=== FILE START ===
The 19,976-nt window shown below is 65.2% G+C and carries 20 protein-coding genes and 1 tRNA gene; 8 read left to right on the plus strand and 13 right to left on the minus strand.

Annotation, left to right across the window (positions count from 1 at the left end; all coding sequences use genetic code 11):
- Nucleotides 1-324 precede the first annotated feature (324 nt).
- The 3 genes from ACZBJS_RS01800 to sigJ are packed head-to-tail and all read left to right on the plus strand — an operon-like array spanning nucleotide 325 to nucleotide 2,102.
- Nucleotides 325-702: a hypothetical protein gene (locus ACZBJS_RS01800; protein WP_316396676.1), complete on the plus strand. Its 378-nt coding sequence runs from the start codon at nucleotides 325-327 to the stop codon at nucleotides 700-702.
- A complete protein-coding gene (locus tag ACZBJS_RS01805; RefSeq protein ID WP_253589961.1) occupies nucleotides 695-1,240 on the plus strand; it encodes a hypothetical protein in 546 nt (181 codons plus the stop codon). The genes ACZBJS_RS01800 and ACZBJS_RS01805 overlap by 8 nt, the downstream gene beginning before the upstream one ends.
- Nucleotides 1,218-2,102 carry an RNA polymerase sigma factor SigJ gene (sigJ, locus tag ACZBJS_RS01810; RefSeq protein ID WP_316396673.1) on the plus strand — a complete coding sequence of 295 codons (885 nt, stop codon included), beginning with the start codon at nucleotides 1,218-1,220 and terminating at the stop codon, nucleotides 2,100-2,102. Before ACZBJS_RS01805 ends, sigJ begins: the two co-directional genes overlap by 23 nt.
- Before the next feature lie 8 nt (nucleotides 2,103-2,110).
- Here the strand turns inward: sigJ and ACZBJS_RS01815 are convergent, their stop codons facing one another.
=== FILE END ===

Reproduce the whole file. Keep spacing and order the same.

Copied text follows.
The 19,976-nt window shown below is 65.2% G+C and carries 20 protein-coding genes and 1 tRNA gene; 8 read left to right on the plus strand and 13 right to left on the minus strand.

Annotation, left to right across the window (positions count from 1 at the left end; all coding sequences use genetic code 11):
- Nucleotides 1-324 precede the first annotated feature (324 nt).
- The 3 genes from ACZBJS_RS01800 to sigJ are packed head-to-tail and all read left to right on the plus strand — an operon-like array spanning nucleotide 325 to nucleotide 2,102.
- Nucleotides 325-702: a hypothetical protein gene (locus ACZBJS_RS01800; protein WP_316396676.1), complete on the plus strand. Its 378-nt coding sequence runs from the start codon at nucleotides 325-327 to the stop codon at nucleotides 700-702.
- A complete protein-coding gene (locus tag ACZBJS_RS01805; RefSeq protein ID WP_253589961.1) occupies nucleotides 695-1,240 on the plus strand; it encodes a hypothetical protein in 546 nt (181 codons plus the stop codon). The genes ACZBJS_RS01800 and ACZBJS_RS01805 overlap by 8 nt, the downstream gene beginning before the upstream one ends.
- Nucleotides 1,218-2,102 carry an RNA polymerase sigma factor SigJ gene (sigJ, locus tag ACZBJS_RS01810; RefSeq protein ID WP_316396673.1) on the plus strand — a complete coding sequence of 295 codons (885 nt, stop codon included), beginning with the start codon at nucleotides 1,218-1,220 and terminating at the stop codon, nucleotides 2,100-2,102. Before ACZBJS_RS01805 ends, sigJ begins: the two co-directional genes overlap by 23 nt.
- Before the next feature lie 8 nt (nucleotides 2,103-2,110).
- Here the strand turns inward: sigJ and ACZBJS_RS01815 are convergent, their stop codons facing one another.